By Michael Goldstein
By Dennis Romero
By Sarah Fenske
By Matthew Mullins
By Patrick Range McDonald
By LA Weekly
By Dennis Romero
By Simone Wilson
"I don't condone his temper, but his temper has absolutely no color line," says Winter Johnson, a senior in Beytin's government class. "I'm very outraged. I don't have a teacher, my magnet is crumbling. I totally disagree with all the allegations of racism. [Kaplan's and Beytin's] attitudes aren't always the best, but they're such great teachers. I've learned so much. They've totally revolutionized the way I think about everything. This whole thing is dumb."
Even those inclined to assign Beytin and Kaplan the greatest culpability stop short of calling them racist. "These guys can be insensitive," says Stu Bernstein, director of the district's Office of Intergroup Relations. "They could do with heavy-duty human-relations training. Race is something that we all live and breathe -- that's our legacy. But I honestly don't think they're racist."
A large problem notdiscussed by the coalition is the students' self-segregation: On the quad, magnet kids tend to hang out with magnet, main school with main school. Among black students, such cliquing is more loaded, and no doubt contributes to the parents' general sense of campus inequality, though the blame for this particular inequality can hardly be laid at the feet of teachers. One recent graduate of the humanities magnet recalls her and her friends' overt derision of their main-school counterparts: "We looked down on these students as ghetto, uncultured and unintelligent," says the alum, who asked not to be named. "The term 'original Hamilton,' which referred to the main school, was code for 'black.'"
After promising to do so, the coalition never put me in touch with dissident black students other than the two present at the Leimert Park meeting. In contrast, at a school management meeting the Monday following the protest, the outpouring of support for Beytin and Kaplan was oceanic; one ex-student testifying to their influence openly wept. Kaplan's supporters in particular are astonishing in their number, ethnic variety and consistency of comments. When he was being threatened with removal after the gospel-choir incident last year, students circulated a "Save Kaplan" petition that garnered well over 100 signatures in one class period, and more than 100 letters of support arrived from parents, students, alumni. To a person, they cited his uncompromising academic standards and intellectual rigor. He could be overly impatient, they said, withering at times and overbearing, yet it was all in the interest of getting students to challenge their lazy assumptions about the world and think for themselves.
"He's so strict, you have no choice but to learn," says Nefertiti Takla, an 18-year-old humanities magnet senior. "He catches your attention by talking about the real world -- racial problems, social problems. He does it all. Once in a lesson, he totally destroyed stereotypes of people, especially those of African-Americans. A lot of people take him the wrong way, if you're oversensitive or immature. If you call him a racist, you have to point to the fact that he's Jewish and he makes fun of Jews."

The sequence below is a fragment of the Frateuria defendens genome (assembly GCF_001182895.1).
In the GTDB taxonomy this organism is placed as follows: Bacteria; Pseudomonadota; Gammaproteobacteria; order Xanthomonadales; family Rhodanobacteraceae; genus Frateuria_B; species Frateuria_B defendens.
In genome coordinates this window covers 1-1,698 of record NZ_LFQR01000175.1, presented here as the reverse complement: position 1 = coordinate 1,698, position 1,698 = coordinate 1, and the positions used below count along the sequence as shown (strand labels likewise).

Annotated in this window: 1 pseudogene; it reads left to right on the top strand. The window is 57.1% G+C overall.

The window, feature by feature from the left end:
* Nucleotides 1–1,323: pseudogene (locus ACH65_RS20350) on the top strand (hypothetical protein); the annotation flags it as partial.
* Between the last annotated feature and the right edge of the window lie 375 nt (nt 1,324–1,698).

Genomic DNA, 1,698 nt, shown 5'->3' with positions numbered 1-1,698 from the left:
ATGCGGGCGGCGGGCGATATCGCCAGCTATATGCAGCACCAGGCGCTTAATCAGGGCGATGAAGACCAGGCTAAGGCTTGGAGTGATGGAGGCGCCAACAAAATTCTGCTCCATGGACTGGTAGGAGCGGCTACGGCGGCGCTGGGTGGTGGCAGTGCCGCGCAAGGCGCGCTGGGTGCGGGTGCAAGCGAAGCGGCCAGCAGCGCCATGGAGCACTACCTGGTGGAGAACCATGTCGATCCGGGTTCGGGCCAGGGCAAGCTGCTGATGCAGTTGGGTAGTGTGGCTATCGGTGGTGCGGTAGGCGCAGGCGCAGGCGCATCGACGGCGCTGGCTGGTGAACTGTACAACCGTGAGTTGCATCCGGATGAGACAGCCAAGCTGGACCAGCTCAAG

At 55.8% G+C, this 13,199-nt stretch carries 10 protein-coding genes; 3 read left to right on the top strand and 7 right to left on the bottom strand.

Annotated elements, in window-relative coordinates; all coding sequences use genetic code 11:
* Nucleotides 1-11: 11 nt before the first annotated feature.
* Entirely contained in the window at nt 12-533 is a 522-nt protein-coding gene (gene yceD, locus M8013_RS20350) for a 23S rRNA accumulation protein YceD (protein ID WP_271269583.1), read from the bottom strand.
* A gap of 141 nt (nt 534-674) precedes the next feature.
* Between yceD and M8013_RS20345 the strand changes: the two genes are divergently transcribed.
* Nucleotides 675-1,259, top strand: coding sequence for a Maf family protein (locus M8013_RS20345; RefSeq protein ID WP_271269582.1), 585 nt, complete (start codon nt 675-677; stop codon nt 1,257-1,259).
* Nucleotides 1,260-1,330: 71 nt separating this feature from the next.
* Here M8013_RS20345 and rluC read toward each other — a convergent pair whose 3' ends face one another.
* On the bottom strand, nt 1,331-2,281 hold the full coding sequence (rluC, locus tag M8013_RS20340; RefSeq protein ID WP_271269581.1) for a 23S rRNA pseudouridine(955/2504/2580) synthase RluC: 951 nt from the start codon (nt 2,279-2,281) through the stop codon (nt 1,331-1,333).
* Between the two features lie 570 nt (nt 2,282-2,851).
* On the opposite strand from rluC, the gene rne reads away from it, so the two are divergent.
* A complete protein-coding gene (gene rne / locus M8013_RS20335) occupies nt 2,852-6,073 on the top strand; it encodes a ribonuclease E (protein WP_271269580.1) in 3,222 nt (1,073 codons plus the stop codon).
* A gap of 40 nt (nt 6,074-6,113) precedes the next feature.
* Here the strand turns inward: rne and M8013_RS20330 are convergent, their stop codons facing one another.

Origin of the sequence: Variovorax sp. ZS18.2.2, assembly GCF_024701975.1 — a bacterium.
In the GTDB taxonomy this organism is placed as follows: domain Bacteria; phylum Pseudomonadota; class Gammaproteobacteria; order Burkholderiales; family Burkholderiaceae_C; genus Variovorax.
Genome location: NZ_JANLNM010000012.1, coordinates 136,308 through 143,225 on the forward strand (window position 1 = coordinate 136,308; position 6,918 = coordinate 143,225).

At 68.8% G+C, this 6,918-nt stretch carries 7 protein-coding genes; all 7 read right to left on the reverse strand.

Kaplan got letters in Spanish, from whole families, from black and Latino students in the magnet and the main school, who claimed they had learned more about black and minority history from him than from anywhere or anyone else. They said that Kaplan is great because he doesn't just teach history or social science, he teaches the interconnectedness of everything. He examines concepts, attitudes, ideas that tether history to psychology and literature and pop culture; parents say that they began looking forward to their kids bringing lessons home so they could learn something, too. Sample lines from the letters tell a formidable story: "From this painfully honest man, I have learned to search for the reasons policies are the way they are" . . . "As one of his students, I have been exposed to new ways of seeing society and its composition, without a biased mentality. Mr. Kaplan teaches in a â way incomparable to any other by allowing the student to uncover thematic similarity through historic information" . . . "While I was on an interview for the Massachusetts Institute of Technology, I told the interviewer that Mr. Kaplan is the best teacher I ever had. I am a black student, a male student who knows from my experiences that Mr. Kaplan is not in the least bit racist" . . . "As an African-American male, my desire to succeed and dispel the distorted societal view of African-Americans is now considerably stronger because of Mr. Kaplan's commendable lesson plan and teaching ability." If this guy is brainwashing people, it would behoove us all to find out how he's doing it.
Many black parents and students say AAPCEE is doing some serious mau-mauing, beating everyone over the head with accusations of white oppression and creating such a charged atmosphere that no one who takes issue with them -- black or white -- will do so publicly. That includes such mammoth "white" entities as the teachers union and the entire school district; the only school-board member to address the Hamilton situation thus far is not Valerie Fields, who represents the Westside, but Barbara Boudreaux, who doesn't. At a recent board meeting, Boudreaux, a self-styled champion of black causes, loudly sympathized with the coalition and declared that the district must look into the possibility that black children "might be experiencing retribution from those teachers currently under investigation." Clearly, Boudreaux knew nothing save what AAPCEE had told her. With the exception of student-body president Dominique West, an African-American, the students who showed up at the board meeting to speak in support of Kaplan and Beytin were not allowed to take the podium.
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